Cornell Botanic Gardens is an area of great natural beauty that includes an arboretum, a botanic garden, and natural areas--all of which are part of Cornell University.
Our 25-acre botanical garden features 14 specialty gardens, including herbs, flowers, heritage vegetables, international crops, rock garden plants, rhododendrons, peonies, perennials, ornamental grasses, ground covers, and plants with winter interest.
The F. R. Newman Arboretum features a wide range of both native and cultivated varieties of trees and shrubs that are hardy in New York State. Our collections include maples, oaks, crabapples, conifers, dogwoods, urban trees, and other species in a 100-acre pastoral setting. Specialty gardens in the arboretum include the Zucker Flowering Shrub Collection and the Treman Woodland walk.
Our natural areas include over 4000 acres of diverse habitats, both on- and off-campus. These sites, which number more than 40, range from three to 300 acres and include Beebe Lake, Cascadilla and Fall Creek Gorges, plus other wetlands, gorges, glens, meadows, bogs, and old-growth forest. These ecologically important areas are available for research, education, hiking, and nature study.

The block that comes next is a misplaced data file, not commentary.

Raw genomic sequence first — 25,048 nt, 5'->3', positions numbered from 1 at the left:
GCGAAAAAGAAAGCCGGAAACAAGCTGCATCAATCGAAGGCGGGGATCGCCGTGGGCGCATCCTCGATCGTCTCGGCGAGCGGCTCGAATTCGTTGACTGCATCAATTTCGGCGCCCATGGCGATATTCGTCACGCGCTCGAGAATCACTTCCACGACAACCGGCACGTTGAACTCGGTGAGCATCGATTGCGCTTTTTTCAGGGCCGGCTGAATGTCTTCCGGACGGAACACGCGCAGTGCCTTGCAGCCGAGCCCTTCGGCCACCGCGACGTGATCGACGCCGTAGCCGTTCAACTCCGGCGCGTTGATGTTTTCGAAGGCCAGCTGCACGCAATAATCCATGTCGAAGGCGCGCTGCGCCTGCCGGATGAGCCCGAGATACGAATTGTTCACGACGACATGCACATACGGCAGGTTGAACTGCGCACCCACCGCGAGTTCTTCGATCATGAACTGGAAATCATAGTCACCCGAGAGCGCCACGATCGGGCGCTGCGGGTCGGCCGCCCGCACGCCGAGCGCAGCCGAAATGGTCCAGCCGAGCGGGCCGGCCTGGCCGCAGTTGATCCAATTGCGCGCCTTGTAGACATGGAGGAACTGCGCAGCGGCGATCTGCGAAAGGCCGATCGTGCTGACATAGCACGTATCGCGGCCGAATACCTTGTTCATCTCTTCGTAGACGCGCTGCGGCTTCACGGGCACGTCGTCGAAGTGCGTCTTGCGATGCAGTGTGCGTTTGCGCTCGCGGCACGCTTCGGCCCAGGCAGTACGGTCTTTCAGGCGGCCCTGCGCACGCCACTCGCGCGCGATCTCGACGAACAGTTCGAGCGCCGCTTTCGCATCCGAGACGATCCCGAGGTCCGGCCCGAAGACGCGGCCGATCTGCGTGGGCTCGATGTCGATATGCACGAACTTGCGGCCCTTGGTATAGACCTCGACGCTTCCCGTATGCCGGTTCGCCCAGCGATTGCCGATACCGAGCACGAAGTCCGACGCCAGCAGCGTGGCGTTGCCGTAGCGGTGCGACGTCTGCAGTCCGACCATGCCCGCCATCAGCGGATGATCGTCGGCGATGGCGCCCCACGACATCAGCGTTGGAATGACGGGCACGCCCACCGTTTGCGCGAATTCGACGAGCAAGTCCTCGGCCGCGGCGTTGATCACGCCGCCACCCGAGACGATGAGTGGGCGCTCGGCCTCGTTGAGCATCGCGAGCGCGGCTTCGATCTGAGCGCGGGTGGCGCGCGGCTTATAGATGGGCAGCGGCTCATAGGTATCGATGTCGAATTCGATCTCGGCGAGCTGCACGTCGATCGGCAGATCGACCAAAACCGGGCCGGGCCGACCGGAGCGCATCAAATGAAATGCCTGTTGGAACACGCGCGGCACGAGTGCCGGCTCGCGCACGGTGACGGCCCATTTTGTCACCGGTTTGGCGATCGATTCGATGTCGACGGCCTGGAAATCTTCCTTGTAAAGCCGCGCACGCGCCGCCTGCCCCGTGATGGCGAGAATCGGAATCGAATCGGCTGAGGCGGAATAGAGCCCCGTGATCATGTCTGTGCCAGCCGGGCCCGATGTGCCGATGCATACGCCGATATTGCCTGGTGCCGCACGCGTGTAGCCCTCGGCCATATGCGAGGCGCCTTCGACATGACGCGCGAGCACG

And the new Brian C. Nevin Welcome Center is a fully accessible facility in which we welcome, orient, and educate our visitors, and provide the amenities that will enhance their experience. Amenities include a cafe and gift shop, art exhibits, and space for classes, workshops, meetings and special events. Designed to achieve Gold LEED certification, the Nevin Welcome Center opened to the public February 2011.